Skip to main content

Former NFL GM blasts ‘selfish’ Aaron Rodgers, says teammates and coaches don’t like him

Matt Johnson

[brid autoplay=”true” video=”754205″ player=”23231″ title=”Aaron%20Rodgers%20is%20Following%20the%20Path%20of%20Tom%20Brady%20Peyton%20Manning%20and%20Joe%20Montana” duration=”132″ description=”Carolyn Manno and Tom E. Curran of NBC Sports Boston question how the relationship between Aaron Rodgers and the Green Bay Packers got so bad.” uploaddate=”2021-04-14″ thumbnailurl=”//cdn.brid.tv/live/partners/17660/thumb/754205_t_1618015722.png” contentUrl=”//cdn.brid.tv/live/partners/17660/sd/754205.mp4″]

Green Bay Packers quarterback Aaron Rodgers isn’t winning over many hearts in the team’s front office right now. Amid the ongoing drama between the two sides, one former NFL general manager is now taking a shot at the future Hall of Famer.

Rodgers recently skipped Packers’ minicamp, holding out from the team as he tries to force a trade. The reigning NFL MPV has cited issues with the Packers’ culture, concerns that CEO Mark Murphy led some credence to with recent comments.

With the two parties at a stalemate, many around the NFL have weighed in on the situation. Now, a former general manager is unloading on the All-Pro quarterback with the help of anonymity

“The guy’s selfish. Teammates don’t like him. Coaches don’t like him. It’s all about Aaron. They all deal with him, because he’s a superstar. He helps guys make money and put food on the table for their kids, and people respect him for that.”

Anonymous former NFL general manager to Fansided’s Matt Lombardo

Rodgers has only played under two general managers during his NFL career. Ted Thompson is responsible for drafting him and Murphy suggested their relationship was challenging. But Thompson passed away in January.

Packers’ general manager Brian Gutekunst has held the role since 2018, meaning the quote isn’t coming from someone who held a prominent role in the organization.

It’s worth noting that Hall of Famer Ron Wolf, who worked in Green Bay from 1991-2000, has called Rodgers a diva. Since he put his name on the criticism, it seems unlikely he is the one taking a shot at the Packers’ star.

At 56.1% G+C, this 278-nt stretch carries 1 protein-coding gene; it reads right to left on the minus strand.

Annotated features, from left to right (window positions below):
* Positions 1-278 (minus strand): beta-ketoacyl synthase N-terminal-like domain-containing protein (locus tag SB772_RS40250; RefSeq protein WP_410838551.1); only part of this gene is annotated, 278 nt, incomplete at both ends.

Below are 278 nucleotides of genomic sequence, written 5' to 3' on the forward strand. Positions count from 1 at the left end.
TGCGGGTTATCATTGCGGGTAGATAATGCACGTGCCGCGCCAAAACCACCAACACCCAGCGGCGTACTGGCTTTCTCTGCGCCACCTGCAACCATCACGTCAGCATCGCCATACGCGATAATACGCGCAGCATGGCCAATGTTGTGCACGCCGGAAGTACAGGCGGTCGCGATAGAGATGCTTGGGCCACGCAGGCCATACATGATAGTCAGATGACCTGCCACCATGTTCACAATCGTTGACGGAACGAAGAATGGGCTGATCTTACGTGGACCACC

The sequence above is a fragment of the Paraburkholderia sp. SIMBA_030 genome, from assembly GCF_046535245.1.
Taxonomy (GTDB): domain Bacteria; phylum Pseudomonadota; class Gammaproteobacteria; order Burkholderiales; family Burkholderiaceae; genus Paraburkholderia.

Aaron Rodgers’ relationship with his teammates

The claim that Rodgers isn’t liked by his teammates and coaches is certainly an assertion, backed with the caveat that those who are friendly to him are doing it because he helps them get paid. It’s possible that same declaration could be made about other top quarterbacks, given the level of respect and attention to the position.

Read More: Aaron Rodgers’ teammates share concerns about Packers’ culture; why they might be right

There is some history of Rodgers’ former teammates speaking out against him. Greg Jennings, who played with the Packers from 2006-’12, hasn’t been shy about going after his former quarterback.

The two-time Pro Bowl receiver, with both nods coming during his Packers’ tenure, was upset Rodgers didn’t push the Packers to re-sign him. He criticized Rodgers in 2013 for not putting the team first and offered several more criticisms in 2019.

Jennings, who has since become an NFL analyst and media personality, recently admitted that he has since tried to reach out to Rodgers and received no response.

Related: Former Green Bay Packers legend weighs in on Aaron Rodgers 2021 future with team

Rodgers’ leadership was also questioned by tight end Jermichael Finley, the former Packers’ tight end who has taken several pointed shots at the quarterback. As for the reigning NFL MVP, he only responded that it’s always the same two people talking.

Rodgers does seem to have a strong relationship with many of his current and former teammates.

Davante Adams and David Bakhtiar have also backed their teammate during the ongoing saga with the Packers.

Related: Matt LaFleur reiterates Green Bay Packers’ desire to keep Aaron Rodgers

Criticisms for Rodgers being arrogant aren’t new, many have suggested the chip on his shoulder that drives him to greatness also leads to him holding grudges. But given his path to the NFL and the amount of work it took to reach this point, a supreme level of confidence isn’t surprising.

Ultimately, coaches and players wouldn’t be pulling as hard for Aaron Rodgers to return amid a feud with the team that signs their paychecks if he was a terrible teammate. Perhaps this anonymous general manager wouldn’t want Rodgers on his team, but that might also explain why he no longer holds that title.